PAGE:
A tube with white powder arrived by FedEx at the University of North Carolina at Chapel Hill, with the words, "quick OD, half bag, weirdly lethargic after,” on a slip of paper. The user had a hunch that there was fentanyl in the powder but feared the presence of xylazine, a dangerous animal tranquilizer that can leave oozing wounds on limbs. Erin Tracy, a university chemist, began searching for the answer. She loaded the sample into a $600,000 refrigerator-size device known as a gas chromatograph-mass spectrometer. A nearby computer displayed the results in a line graph with a dramatic peak, the signal for fentanyl. There was only a trace of xylazine. In a state increasingly besieged by the drug in the street supply, the results from the test amounted to partial relief. The work at the North Carolina lab is part of a strategy known as harm reduction, which aims not to lead users to abstinence but to give them the tools to use drugs safely, keeping them from infections, injuries and death, the New York Times reports. President Biden is the first president to endorse the strategy, lending it a federal imprimatur that health experts say could transform how the U.S. contends with drug use. The testing of drug samples in a growing number of cities is delivering new insight into what is in the local drug supply. Drug users can learn what is in a substance before they use it, alert other users to possible dangers in the supply or find out why a drug led to an overdose or some other reaction.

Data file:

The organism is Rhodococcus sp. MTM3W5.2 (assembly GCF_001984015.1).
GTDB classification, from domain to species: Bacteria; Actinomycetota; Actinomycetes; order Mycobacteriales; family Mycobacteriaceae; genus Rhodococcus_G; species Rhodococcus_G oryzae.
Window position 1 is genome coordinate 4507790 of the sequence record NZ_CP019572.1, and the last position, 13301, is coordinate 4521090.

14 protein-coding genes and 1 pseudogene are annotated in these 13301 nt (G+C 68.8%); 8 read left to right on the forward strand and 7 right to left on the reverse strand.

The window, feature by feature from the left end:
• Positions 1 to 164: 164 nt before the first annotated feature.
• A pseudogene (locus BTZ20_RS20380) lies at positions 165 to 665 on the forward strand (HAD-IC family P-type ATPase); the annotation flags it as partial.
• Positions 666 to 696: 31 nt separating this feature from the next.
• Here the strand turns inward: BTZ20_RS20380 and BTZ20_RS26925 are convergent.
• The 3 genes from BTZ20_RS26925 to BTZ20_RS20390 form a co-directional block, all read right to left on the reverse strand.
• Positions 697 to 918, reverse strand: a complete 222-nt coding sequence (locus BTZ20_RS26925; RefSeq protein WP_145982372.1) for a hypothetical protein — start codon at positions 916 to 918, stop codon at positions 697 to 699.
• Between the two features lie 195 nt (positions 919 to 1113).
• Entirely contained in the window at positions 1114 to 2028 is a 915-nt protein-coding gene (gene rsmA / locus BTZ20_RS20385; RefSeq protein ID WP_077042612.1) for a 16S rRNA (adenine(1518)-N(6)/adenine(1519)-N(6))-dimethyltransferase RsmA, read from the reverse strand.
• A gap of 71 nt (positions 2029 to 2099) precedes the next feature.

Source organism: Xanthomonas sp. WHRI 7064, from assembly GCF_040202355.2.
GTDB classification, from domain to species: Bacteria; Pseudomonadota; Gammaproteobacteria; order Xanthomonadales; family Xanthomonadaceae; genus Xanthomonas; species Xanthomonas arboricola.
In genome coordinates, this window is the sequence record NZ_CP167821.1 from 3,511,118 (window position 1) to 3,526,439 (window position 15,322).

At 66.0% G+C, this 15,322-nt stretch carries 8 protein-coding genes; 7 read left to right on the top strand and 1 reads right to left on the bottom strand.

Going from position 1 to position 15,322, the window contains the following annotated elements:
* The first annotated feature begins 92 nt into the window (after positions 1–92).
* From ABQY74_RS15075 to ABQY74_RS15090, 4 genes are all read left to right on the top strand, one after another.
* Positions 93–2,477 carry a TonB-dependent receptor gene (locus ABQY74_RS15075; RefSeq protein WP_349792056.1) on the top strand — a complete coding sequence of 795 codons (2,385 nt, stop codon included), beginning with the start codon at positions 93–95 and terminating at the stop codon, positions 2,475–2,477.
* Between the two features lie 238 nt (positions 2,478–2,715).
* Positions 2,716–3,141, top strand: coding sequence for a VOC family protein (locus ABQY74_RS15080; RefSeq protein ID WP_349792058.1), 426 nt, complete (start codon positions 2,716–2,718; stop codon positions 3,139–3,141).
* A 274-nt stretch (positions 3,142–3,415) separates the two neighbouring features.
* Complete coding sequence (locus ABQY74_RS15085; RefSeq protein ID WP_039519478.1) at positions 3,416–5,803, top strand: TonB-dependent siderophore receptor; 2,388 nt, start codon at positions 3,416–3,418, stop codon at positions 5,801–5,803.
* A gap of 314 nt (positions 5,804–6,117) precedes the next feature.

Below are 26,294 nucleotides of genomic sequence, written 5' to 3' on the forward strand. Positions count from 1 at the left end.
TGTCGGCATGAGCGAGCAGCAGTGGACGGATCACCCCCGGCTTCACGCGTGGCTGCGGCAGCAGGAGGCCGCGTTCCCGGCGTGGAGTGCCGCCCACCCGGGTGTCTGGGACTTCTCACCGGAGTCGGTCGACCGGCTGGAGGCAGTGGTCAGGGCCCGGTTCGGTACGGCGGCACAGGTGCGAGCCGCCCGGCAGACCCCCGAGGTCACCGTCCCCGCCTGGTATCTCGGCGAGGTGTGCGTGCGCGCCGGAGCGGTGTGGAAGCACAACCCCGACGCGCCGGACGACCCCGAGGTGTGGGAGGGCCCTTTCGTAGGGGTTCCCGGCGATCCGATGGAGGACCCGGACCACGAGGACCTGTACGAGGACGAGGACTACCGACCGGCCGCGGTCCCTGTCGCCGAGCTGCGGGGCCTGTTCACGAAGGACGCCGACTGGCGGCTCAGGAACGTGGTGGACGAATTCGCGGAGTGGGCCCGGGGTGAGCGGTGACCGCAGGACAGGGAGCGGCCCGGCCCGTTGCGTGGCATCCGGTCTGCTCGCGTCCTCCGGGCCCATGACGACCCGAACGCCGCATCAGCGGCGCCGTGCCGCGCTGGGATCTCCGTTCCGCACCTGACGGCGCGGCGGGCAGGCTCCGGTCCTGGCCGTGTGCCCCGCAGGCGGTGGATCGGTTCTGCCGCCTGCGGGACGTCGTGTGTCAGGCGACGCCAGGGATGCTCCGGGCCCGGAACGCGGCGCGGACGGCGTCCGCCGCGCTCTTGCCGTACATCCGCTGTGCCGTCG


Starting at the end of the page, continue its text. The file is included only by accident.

The Chapel Hill team has examined samples of drugs that caused fatal overdoses and relayed the results to harm reduction groups. The testing work, known as drug checking, has become especially critical to recognizing fentanyl, a synthetic opioid and a chief culprit in many overdose deaths. Other drugs, such as cocaine and heroin, are often mixed with fentanyl. Dr. Nora Volkow, director of the National Institute on Drug Abuse, noted that people who were fatally overdosing from drugs were not just dying from fentanyl, but also from other contaminants. There are dozens of health departments, academic laboratories or harm reduction groups using machines for drug checking, including in cities such as New York and Chicago. The work needs more funding. While test strips that can check for the presence of fentanyl in a sample typically cost $1, drug checking machines have a price tag in the tens or even hundreds of thousands of dollars. The Biden administration’s 2022 national drug strategy aims to increase drug checking services at harm reduction programs by 25 percent within three years. Drug checking has long been a feature of harm reduction efforts in Canada, Australia and Europe, including in settings such as nightclubs and music festivals. The practice has picked up in the U.S. only in recent years, a reflection of the nation’s slow adoption of harm reduction measures. In more than a dozen states, even the basic tools of drug checking, such as fentanyl test strips, are outlawed as drug paraphernalia; conservatives criticize the practice as permissive of drug use.